John Lister, Anne Lister’s last relative, discovered the journals behind a wall at Shibden, the Lister family ancestral home. With his friend, Arthur Burrell, John Lister managed to break Anne’s code allowing them to read the journals.
What the journals revealed so shocked Arthur Burrell that he encouraged his friend to burn the journals. Fortunately, John Lister refused and put the journals back behind the secret panels at Shibden where they remained until the Calderdale County Council took possession of Shibden Hall early 1930s. Since then the Lister journals have resided in the West Yorkshire Archive Service in Halifax.
Anne Lister, a woman who refused to be cowed by the restrictions of 19th century society, exercised her formidable intellect by studying languages, science, and medicine—all while managing her estate and travelling extensively. None of those activities were common for women.
She never married because, “I love and only love the fairer sex and thus beloved by them in turn. My heart revolts from any other lover than theirs.” The word “lesbian” did not exist in the 19th century. And, while men were hanged for engaging in same-sex relationships, women were not. It was not a crime for women to have sex with each other. Anne Lister is considered to be the first “modern” lesbian.
The coded sections in the journals contain Anne Lister’s most intimate and personal thoughts and feelings. The entries are personal, erotic, sexually explicit, heartbreaking in their emotional rawness and, at times, funny.
She writes in graphic detail about her sexual relationships with other women, “[T]he girls liked me and had always liked me. I had never been refused by anyone.”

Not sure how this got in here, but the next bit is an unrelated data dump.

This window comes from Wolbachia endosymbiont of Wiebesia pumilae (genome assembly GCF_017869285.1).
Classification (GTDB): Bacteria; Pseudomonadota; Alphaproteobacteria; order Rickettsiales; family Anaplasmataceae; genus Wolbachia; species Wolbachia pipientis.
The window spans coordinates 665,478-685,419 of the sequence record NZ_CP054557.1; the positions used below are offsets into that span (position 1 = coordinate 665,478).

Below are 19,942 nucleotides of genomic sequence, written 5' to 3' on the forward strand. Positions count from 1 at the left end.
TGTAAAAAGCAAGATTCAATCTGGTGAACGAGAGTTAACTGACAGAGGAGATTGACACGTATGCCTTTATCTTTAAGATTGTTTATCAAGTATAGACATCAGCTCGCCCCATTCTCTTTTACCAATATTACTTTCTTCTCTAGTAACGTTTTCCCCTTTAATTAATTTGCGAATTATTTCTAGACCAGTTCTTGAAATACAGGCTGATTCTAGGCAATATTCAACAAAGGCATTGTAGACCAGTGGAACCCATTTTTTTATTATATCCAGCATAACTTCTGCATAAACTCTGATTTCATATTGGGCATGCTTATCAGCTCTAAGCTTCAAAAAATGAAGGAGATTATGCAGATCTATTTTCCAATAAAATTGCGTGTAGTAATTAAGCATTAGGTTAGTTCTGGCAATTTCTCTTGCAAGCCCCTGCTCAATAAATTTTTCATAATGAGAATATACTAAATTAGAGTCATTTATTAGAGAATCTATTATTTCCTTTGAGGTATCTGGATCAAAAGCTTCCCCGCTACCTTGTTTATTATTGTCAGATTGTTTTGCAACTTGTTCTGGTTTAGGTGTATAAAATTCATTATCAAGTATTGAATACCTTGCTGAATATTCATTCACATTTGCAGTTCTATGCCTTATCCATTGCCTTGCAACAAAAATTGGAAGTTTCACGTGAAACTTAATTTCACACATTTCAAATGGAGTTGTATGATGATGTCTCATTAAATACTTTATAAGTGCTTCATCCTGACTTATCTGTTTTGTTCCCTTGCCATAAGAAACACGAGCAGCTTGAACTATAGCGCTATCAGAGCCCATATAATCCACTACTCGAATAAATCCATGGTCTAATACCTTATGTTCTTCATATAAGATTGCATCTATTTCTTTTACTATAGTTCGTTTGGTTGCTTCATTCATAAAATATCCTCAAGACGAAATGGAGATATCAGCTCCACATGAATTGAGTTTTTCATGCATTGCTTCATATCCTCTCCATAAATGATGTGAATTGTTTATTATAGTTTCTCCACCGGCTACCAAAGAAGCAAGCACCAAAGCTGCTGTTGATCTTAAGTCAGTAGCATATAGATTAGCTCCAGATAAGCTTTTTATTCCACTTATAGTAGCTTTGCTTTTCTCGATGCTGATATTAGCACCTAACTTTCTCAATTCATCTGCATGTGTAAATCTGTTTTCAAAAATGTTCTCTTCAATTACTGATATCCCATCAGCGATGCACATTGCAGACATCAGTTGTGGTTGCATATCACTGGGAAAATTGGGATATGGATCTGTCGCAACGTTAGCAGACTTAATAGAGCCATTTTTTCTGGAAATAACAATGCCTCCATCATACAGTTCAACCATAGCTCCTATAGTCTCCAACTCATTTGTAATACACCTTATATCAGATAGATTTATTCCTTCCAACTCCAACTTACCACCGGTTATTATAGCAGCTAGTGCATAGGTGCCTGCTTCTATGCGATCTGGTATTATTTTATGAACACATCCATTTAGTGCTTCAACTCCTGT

Many who are familiar with Anne Lister and the 26 volumes that comprise her journals think of the crypt hand entries as “the good stuff.” Lister was explicit in her coded entries when describing her relationships because she was writing for herself and not a wider audience. It makes one wonder what Lister would say if she knew people were reading her journals now.
In 2011, the journals were added to the UNESCO Memory of the World Programme as a “pivotal document” in British history. Author Emma Donoghue has called Anne Lister’s journals “the Dead Sea Scrolls of lesbian history.”
In July 2019, the West Yorkshire Archives Services initiated the Anne Lister Transcription Project in which volunteers are transcribing the journals. The project will result in an official transcription of the Lister Journals.
Helena Whitbread’s commentary complements the journal entries and reflects her sensitivity to Anne Lister and her life. The book will whet the appetite of anyone interested in becoming enmeshed in the life of a woman who was wicked smart and went her own way at a time when women were, at best, considered an afterthought.
Lister wrote, “I am resolved not to let my life pass without some private memorial that I may hereafter read, perhaps with a smile.”
Some 180 years after her death, through Helena Whitbread’s efforts, Anne Lister’s journals are being read—often with a smile.